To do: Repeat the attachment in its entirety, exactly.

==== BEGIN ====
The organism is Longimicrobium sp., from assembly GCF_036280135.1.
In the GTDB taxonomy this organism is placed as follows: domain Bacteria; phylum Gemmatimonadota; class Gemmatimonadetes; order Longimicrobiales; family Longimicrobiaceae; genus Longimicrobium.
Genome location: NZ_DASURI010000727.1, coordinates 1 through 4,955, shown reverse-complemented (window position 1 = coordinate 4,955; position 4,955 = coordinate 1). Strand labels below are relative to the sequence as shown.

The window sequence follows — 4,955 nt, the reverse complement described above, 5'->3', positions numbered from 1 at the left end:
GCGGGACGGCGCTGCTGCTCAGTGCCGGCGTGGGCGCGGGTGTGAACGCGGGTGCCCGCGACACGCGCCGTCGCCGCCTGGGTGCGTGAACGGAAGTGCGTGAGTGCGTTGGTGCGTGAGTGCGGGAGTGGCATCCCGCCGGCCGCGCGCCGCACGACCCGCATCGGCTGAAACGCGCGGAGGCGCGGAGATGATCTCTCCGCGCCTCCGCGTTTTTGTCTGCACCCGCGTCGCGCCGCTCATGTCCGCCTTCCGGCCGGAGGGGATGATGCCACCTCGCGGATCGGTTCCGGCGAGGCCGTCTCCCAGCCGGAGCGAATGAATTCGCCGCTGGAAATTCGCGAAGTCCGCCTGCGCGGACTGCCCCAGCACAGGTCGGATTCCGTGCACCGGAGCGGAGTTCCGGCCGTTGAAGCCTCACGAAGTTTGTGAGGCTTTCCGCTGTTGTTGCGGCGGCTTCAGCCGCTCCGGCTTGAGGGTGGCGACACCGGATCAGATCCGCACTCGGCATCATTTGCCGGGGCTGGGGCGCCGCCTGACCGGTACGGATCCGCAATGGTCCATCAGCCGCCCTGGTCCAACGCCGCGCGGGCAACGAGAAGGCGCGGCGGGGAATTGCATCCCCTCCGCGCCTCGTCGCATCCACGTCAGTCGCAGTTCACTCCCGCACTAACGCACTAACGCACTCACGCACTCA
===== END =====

The organism is Longimicrobium sp., from assembly GCF_036280135.1.
In the GTDB taxonomy this organism is placed as follows: domain Bacteria; phylum Gemmatimonadota; class Gemmatimonadetes; order Longimicrobiales; family Longimicrobiaceae; genus Longimicrobium.
Genome location: NZ_DASURI010000727.1, coordinates 1 through 4,955, shown reverse-complemented (window position 1 = coordinate 4,955; position 4,955 = coordinate 1). Strand labels below are relative to the sequence as shown.

The window sequence follows — 4,955 nt, the reverse complement described above, 5'->3', positions numbered from 1 at the left end:
GCGGGACGGCGCTGCTGCTCAGTGCCGGCGTGGGCGCGGGTGTGAACGCGGGTGCCCGCGACACGCGCCGTCGCCGCCTGGGTGCGTGAACGGAAGTGCGTGAGTGCGTTGGTGCGTGAGTGCGGGAGTGGCATCCCGCCGGCCGCGCGCCGCACGACCCGCATCGGCTGAAACGCGCGGAGGCGCGGAGATGATCTCTCCGCGCCTCCGCGTTTTTGTCTGCACCCGCGTCGCGCCGCTCATGTCCGCCTTCCGGCCGGAGGGGATGATGCCACCTCGCGGATCGGTTCCGGCGAGGCCGTCTCCCAGCCGGAGCGAATGAATTCGCCGCTGGAAATTCGCGAAGTCCGCCTGCGCGGACTGCCCCAGCACAGGTCGGATTCCGTGCACCGGAGCGGAGTTCCGGCCGTTGAAGCCTCACGAAGTTTGTGAGGCTTTCCGCTGTTGTTGCGGCGGCTTCAGCCGCTCCGGCTTGAGGGTGGCGACACCGGATCAGATCCGCACTCGGCATCATTTGCCGGGGCTGGGGCGCCGCCTGACCGGTACGGATCCGCAATGGTCCATCAGCCGCCCTGGTCCAACGCCGCGCGGGCAACGAGAAGGCGCGGCGGGGAATTGCATCCCCTCCGCGCCTCGTCGCATCCACGTCAGTCGCAGTTCACTCCCGCACTAACGCACTAACGCACTCACGCACTCA